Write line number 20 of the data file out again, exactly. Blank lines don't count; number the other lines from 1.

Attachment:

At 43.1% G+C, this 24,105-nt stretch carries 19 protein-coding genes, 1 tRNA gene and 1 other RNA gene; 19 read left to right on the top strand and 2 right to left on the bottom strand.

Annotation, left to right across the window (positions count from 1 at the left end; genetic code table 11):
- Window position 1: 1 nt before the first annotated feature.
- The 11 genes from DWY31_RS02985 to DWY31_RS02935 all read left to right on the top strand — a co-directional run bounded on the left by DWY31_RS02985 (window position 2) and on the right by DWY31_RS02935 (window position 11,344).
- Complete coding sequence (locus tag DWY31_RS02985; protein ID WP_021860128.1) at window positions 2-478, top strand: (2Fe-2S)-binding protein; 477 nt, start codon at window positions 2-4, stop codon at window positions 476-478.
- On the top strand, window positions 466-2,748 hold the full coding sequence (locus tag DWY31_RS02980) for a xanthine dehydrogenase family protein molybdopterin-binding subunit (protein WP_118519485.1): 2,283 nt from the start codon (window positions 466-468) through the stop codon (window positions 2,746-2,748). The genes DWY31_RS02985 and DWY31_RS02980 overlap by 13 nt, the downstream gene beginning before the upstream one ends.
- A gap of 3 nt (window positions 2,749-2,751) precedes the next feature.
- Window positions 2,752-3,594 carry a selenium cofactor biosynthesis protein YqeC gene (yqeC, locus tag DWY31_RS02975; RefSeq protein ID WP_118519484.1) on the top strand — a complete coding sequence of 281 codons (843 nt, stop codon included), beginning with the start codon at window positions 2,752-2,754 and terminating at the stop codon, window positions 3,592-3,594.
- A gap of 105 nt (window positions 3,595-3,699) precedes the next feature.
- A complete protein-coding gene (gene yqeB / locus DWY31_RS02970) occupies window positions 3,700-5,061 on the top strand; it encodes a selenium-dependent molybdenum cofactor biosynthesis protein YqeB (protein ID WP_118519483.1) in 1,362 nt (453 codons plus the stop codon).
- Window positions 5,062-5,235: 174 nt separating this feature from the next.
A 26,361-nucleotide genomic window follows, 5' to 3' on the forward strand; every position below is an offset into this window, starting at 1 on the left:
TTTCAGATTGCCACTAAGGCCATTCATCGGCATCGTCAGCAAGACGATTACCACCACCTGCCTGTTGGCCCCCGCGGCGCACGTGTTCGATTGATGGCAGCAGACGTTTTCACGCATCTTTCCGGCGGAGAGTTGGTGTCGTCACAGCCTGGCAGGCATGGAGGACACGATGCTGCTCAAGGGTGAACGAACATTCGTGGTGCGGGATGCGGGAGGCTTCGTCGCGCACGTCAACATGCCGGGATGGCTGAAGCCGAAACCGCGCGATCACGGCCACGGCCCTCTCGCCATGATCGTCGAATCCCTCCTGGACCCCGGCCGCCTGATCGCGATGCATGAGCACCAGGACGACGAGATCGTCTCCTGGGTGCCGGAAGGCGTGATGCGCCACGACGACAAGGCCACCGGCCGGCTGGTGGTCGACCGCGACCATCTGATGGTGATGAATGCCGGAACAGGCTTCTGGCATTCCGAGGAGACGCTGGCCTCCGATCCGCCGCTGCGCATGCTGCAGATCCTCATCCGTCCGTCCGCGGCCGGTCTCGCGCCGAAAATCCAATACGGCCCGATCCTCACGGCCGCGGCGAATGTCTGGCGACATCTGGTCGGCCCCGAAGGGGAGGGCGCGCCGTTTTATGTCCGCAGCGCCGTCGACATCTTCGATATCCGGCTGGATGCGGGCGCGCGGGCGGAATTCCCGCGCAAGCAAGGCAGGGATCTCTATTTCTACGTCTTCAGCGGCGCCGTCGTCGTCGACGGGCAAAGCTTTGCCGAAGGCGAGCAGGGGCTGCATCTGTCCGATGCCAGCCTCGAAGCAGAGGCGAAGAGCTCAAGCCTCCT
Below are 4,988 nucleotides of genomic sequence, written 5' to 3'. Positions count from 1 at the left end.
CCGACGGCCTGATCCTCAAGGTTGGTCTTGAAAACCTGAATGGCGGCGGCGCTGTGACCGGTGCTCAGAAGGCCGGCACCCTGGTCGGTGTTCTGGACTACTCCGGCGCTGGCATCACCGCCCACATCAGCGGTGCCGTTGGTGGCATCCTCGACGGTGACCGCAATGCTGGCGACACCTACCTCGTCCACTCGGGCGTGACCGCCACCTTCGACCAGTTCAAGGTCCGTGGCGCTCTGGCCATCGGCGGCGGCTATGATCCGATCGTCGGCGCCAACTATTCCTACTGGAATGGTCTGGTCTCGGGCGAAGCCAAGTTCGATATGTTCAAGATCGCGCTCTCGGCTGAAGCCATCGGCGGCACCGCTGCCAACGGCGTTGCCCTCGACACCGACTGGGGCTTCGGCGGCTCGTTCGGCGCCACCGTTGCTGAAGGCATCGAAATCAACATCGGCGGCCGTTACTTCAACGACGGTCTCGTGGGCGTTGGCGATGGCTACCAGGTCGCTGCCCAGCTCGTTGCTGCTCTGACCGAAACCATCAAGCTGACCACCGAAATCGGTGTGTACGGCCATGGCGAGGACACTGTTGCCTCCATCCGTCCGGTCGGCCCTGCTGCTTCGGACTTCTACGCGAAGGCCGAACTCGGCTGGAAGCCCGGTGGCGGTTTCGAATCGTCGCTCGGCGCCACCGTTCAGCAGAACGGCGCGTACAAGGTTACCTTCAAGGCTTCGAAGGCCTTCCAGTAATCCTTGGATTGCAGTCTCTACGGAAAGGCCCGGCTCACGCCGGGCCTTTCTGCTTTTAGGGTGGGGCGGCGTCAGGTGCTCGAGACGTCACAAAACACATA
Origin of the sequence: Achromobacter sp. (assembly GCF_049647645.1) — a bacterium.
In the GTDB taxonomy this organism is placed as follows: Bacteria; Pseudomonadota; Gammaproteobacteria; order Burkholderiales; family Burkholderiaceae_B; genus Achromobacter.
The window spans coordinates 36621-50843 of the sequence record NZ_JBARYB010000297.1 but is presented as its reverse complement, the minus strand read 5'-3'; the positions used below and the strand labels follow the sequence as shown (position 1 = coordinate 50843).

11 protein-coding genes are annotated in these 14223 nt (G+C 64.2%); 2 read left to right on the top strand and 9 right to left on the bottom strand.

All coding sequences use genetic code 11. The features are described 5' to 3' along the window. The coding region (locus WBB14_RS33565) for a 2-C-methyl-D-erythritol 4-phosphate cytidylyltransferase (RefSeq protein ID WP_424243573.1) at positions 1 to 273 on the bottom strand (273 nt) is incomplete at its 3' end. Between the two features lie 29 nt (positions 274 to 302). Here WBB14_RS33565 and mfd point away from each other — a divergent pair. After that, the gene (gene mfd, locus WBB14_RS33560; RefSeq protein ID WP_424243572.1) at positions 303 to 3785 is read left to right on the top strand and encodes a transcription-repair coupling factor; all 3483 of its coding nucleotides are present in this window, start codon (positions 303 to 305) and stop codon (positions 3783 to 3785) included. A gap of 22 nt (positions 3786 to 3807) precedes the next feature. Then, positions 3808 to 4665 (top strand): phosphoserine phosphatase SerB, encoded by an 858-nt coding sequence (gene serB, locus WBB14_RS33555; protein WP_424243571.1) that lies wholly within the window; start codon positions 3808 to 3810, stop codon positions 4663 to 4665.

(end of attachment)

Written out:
All coding sequences use genetic code 11. The features are described 5' to 3' along the window. The coding region (locus WBB14_RS33565) for a 2-C-methyl-D-erythritol 4-phosphate cytidylyltransferase (RefSeq protein ID WP_424243573.1) at positions 1 to 273 on the bottom strand (273 nt) is incomplete at its 3' end. Between the two features lie 29 nt (positions 274 to 302). Here WBB14_RS33565 and mfd point away from each other — a divergent pair. After that, the gene (gene mfd, locus WBB14_RS33560; RefSeq protein ID WP_424243572.1) at positions 303 to 3785 is read left to right on the top strand and encodes a transcription-repair coupling factor; all 3483 of its coding nucleotides are present in this window, start codon (positions 303 to 305) and stop codon (positions 3783 to 3785) included. A gap of 22 nt (positions 3786 to 3807) precedes the next feature. Then, positions 3808 to 4665 (top strand): phosphoserine phosphatase SerB, encoded by an 858-nt coding sequence (gene serB, locus WBB14_RS33555; protein WP_424243571.1) that lies wholly within the window; start codon positions 3808 to 3810, stop codon positions 4663 to 4665.